by Brian Mahany
Several months ago I wrote a story while sitting in an airport hotel in Pittsburgh. It was of a local physician who stood up to corrupt medical practices. Dr. Tullio Emanuele claimed other doctors were performing unnecessary cardiac patients on patients just to collect Medicare and insurance money. By being a whistleblower can coming forward, he probably saved lives and certainly stopped unnecessary suffering and waste of taxpayers money. Unfortunately, today’s story will shock you. It’s what happens when people don’t come forward.
Buried in the back of yesterday’s newspaper was a story of an X-ray technician who was fired by the University of Pittsburgh Medical Center – Presbyterian in 2008 for stealing drugs. If the story ended here it would just be another sad story of drug addiction. The story gets much worse.
The technician, David Kwiatkowski was found with a syringe of an addictive pain-killer in an operating room. If stealing the syringe from a needy patient wasn’t bad enough, he apparently swapped it with one filled with a “dummy fluid.”
He was caught and fired. The cops were not called. Worse, neither the hospital nor the staffing agency that hired him reported him to the national agency that accredits radiology technicians. That means he was free to walk into another hospital and get another job.
In four years, he simply jumped from hospital to hospital. According to press reports, he worked at ten overall. Finally, he was arrested in New Hampshire. He is accused there of infecting at least 31 patients there with hepatitis C, a deadly disease that affects the liver. Prosecutors say that he first used syringes filled with painkillers on himself and then allowed the dirty syringe to be used on unsuspecting patients.
Hospitals across the country are now scrambling to find all the patients Kwiatkowski had contact with. Hundreds, if not thousands, are at risk for having contracted hepatitis C.
Assuming the allegations are true, Kwiatkowski is a monster. His gruesome crimes were preventable, however. Hospitals unfortunately are known for simply hiding their dirty laundry. There were probably dozens of hospital workers who knew that Kwiatkowski was stealing drugs. (We will give these folks some credit and hope that most probably didn’t know that he was refilling the dirty needles with dummy fluid.)
Wherever there is a code of silence, the potential for this type of behavior is present. One whistleblower could have called the police, the health department, the accrediting agency, someone. Instead, this guy was simply fired and allowed to spread disease around the nation.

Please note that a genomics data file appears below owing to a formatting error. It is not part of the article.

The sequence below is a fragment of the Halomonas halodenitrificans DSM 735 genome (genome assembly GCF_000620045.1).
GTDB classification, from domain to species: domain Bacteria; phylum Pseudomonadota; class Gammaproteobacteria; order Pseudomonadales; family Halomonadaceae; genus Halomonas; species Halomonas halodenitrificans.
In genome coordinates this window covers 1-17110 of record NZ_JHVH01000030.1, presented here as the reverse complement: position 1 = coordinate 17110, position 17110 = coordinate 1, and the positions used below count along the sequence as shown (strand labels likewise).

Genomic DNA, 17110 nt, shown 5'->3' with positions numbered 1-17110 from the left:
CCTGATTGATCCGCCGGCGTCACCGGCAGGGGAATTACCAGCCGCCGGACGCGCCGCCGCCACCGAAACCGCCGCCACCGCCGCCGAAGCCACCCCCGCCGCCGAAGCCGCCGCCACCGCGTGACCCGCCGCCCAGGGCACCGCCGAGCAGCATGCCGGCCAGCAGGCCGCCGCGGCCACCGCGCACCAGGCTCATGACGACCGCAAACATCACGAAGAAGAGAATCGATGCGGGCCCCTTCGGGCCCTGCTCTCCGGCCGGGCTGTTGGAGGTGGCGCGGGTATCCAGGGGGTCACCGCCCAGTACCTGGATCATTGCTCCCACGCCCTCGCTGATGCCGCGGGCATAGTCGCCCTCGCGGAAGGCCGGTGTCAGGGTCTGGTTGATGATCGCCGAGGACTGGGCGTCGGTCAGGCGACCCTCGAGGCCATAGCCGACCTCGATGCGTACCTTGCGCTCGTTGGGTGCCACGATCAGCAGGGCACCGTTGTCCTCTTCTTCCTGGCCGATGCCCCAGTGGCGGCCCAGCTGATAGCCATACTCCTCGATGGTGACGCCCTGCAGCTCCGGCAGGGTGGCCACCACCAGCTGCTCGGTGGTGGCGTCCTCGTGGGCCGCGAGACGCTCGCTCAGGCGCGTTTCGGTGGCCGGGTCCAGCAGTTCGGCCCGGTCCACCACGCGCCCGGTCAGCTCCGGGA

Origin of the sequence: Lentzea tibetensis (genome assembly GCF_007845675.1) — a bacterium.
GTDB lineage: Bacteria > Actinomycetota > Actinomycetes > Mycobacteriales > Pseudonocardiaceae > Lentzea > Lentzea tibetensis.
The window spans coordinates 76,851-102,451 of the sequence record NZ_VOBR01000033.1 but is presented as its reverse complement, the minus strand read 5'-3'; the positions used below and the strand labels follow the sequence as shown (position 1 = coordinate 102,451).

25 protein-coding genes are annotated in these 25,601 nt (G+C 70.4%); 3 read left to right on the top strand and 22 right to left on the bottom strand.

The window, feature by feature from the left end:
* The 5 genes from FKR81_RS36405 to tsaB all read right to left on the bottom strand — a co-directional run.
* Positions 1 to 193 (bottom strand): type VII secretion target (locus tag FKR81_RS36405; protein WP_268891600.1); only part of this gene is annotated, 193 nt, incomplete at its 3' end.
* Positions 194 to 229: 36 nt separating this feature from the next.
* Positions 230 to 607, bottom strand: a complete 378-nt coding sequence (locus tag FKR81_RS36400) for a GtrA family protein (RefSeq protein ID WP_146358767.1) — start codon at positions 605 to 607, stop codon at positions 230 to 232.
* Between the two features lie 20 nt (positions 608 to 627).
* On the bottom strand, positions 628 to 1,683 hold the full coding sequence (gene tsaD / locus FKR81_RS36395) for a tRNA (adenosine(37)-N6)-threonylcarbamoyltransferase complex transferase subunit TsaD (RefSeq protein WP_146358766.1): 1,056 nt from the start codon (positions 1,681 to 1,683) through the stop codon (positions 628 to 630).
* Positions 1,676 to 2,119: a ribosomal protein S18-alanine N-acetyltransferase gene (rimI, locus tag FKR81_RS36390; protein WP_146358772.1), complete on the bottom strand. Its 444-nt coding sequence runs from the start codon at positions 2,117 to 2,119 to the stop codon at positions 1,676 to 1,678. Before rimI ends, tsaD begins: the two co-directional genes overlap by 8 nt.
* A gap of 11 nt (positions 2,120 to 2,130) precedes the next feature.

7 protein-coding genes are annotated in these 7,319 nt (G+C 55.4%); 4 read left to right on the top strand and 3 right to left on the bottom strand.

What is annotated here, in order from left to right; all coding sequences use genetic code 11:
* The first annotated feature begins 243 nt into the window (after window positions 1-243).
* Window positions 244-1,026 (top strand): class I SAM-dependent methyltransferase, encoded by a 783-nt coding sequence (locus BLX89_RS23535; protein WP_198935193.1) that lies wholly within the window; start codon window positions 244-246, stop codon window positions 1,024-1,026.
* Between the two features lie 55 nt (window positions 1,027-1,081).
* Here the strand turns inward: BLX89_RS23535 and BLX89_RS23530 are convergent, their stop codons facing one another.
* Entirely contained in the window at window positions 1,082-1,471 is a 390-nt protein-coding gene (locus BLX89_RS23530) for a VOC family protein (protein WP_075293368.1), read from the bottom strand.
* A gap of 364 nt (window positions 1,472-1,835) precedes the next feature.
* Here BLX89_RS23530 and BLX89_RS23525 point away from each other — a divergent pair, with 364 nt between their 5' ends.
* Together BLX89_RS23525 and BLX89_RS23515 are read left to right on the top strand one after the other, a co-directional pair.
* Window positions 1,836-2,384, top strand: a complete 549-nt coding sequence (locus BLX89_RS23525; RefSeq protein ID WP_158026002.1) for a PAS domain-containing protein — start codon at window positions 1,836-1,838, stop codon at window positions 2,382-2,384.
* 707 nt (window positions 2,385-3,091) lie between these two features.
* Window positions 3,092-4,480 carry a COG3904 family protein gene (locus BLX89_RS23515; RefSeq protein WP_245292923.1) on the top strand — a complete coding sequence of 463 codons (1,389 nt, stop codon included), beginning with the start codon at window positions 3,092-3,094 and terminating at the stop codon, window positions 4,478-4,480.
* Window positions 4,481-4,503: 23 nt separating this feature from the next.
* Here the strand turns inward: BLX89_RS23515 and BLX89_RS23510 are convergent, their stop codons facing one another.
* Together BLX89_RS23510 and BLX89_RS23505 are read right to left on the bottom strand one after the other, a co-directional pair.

We know that whistleblowers face a rough road. Especially in the health care industry. But more and more are coming forward and doing the right thing. These folks are the true American heroes.
There are federal and state anti-retaliation and whistleblower protection laws. Our best advice is to seek good legal advice before you blow the whistle and understand your rights. Not every whistleblower faces retaliation. We know of many who were actually thanked for coming forward. Until society and big business (hospitals are big business) all feel that way, however, be prepared.
In many cases, whistleblowers are entitled to large cash awards. Again, seek good advice and understand your rights.
The fraud lawyers at Mahany & Ertl have represented many whistleblowers including those in the health care field. We presently represent the whistleblower in the largest federal false claims act case in the country, HUD’s $2.4 billion dollar case against Allied Home Mortgage. There are many law firms that represent people in false claims actions (sometimes called “qui tam”). What makes us unique is that we stick with our clients if they face retaliation or lose their job.
For more information, contact attorney Anthony Dietz at or the author, Brian Mahany, by telephone at (414) 704-6731. All inquiries are kept in strict confidence.
Mahany & Ertl – America’s fraud Lawyers. Offices in Milwaukee, Wisconsin; Detroit, Michigan; Portland, Maine & Minneapolis, Minnesota. Services available in many states.